#include <unistd.h>pid_t vfork(void);
The vfork() function creates new processes without fully copying the address space of the old process. This function is useful in instances where the purpose of a fork(2) operation would be to create a new system context for an execve() operation (see exec(2)).
Unlike with the fork() function, the child process borrows the parent's memory and thread of control until a call to execve() or an exit (either abnormally or by a call to _exit() (see exit(2)). The parent process is suspended while the child is using its resources.
In a multithreaded application, vfork() borrows only the thread of control that called vfork() in the parent; that is, the child contains only one thread. The use of vfork() in multithreaded applications, however, is not advised.
The vfork() function can normally be used the same way as fork(). The procedure that called vfork(), however, should not return while running in the child's context, since the eventual return from vfork() would be to a stack frame that no longer exists. The _exit() function should be used in favor of exit(3C) if unable to perform an execve() operation, since exit() will flush and close standard I/O channels, and thereby corrupt the parent process's standard I/O data structures. The _exit() function should be used even with fork() to avoid flushing the buffered data twice.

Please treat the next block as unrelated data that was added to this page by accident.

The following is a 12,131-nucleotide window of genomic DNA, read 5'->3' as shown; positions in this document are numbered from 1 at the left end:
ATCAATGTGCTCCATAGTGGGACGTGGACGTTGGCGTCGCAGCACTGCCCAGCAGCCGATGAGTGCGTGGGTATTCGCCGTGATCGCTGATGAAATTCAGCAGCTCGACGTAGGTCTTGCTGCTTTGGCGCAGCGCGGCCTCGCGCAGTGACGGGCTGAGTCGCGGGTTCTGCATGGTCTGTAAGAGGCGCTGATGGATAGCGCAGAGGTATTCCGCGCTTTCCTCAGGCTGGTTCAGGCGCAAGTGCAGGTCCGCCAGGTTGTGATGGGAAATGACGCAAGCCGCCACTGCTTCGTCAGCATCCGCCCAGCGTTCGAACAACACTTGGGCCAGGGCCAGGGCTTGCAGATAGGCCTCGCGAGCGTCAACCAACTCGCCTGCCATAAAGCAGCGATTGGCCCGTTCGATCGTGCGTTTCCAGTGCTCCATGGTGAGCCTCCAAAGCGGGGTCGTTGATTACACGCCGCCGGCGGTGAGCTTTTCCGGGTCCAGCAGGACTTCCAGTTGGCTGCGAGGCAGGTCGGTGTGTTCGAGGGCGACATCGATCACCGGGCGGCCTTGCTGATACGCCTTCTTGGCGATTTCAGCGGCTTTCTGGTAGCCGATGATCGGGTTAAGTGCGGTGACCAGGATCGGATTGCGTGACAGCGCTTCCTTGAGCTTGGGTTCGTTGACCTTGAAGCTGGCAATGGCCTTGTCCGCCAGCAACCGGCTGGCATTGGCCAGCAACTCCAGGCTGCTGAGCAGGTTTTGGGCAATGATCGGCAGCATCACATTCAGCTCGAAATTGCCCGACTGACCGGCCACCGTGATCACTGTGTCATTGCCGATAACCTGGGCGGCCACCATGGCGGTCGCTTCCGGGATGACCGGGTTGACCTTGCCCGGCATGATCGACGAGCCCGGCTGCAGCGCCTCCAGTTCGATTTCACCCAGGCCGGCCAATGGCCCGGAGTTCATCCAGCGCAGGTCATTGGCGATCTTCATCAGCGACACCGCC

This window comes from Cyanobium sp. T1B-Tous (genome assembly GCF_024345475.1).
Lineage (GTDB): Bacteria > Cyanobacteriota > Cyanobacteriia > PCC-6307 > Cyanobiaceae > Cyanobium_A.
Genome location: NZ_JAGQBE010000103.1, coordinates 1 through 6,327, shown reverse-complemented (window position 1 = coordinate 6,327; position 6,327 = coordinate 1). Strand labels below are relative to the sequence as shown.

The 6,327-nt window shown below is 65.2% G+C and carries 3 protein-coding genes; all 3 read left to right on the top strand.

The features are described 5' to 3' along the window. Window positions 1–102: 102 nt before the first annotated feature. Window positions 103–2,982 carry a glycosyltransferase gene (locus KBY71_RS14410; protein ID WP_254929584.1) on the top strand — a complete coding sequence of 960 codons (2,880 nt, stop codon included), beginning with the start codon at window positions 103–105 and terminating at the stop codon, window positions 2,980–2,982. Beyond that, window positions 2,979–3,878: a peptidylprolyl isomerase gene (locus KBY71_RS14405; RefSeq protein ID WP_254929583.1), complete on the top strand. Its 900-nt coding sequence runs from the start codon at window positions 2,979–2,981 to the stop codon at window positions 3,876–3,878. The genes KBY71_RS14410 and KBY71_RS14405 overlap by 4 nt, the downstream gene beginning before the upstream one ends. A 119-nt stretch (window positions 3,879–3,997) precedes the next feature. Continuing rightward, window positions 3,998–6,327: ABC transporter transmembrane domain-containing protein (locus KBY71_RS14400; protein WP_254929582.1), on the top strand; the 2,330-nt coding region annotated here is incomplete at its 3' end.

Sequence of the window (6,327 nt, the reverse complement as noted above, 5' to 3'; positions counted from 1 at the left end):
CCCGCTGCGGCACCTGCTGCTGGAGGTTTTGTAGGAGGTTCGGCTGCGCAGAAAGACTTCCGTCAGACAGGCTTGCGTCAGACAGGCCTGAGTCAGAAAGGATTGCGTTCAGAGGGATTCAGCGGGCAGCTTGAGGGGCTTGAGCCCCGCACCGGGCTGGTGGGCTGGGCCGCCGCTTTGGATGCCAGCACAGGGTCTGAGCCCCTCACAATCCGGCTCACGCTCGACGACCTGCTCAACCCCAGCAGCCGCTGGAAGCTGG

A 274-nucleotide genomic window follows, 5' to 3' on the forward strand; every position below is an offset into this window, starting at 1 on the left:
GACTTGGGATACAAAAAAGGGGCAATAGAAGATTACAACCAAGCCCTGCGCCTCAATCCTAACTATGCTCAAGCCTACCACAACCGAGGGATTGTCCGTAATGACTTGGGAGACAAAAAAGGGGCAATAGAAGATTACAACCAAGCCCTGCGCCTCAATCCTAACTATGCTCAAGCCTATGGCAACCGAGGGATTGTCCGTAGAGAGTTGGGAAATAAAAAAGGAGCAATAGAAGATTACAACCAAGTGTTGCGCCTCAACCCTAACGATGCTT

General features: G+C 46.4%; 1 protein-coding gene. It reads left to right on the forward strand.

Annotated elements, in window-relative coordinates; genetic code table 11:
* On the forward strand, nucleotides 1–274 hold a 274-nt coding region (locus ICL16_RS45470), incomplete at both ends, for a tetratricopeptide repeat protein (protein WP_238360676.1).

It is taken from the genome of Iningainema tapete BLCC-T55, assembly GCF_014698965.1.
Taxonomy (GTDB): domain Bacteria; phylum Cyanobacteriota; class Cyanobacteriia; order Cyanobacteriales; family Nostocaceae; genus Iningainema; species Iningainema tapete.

Upon successful completion, vfork() returns 0 to the child process and returns the process ID of the child process to the parent process. Otherwise, -1 is returned to the parent process, no child process is created, and errno is set to indicate the error.
The vfork() function will fail if:
The system-imposed limit on the total number of processes under execution (either system-quality or by a single user) would be exceeded. This limit is determined when the system is generated.
There is insufficient swap space for the new process.
See attributes(5) for descriptions of the following attributes:
|ATTRIBUTE TYPE||ATTRIBUTE VALUE|
The use of vfork() for any purpose other than as a prelude to an immediate call to a function from the exec family or to _exit() is not advised.
To avoid a possible deadlock situation, processes that are children in the middle of a vfork() are never sent
SIGTTIN signals; rather, output or ioctls are allowed and input attempts
result in an EOF indication.
On some systems, the implementation of vfork() causes the parent to inherit register values from the child. This can create problems for certain optimizing compilers if <unistd.h> is not included in the source calling vfork().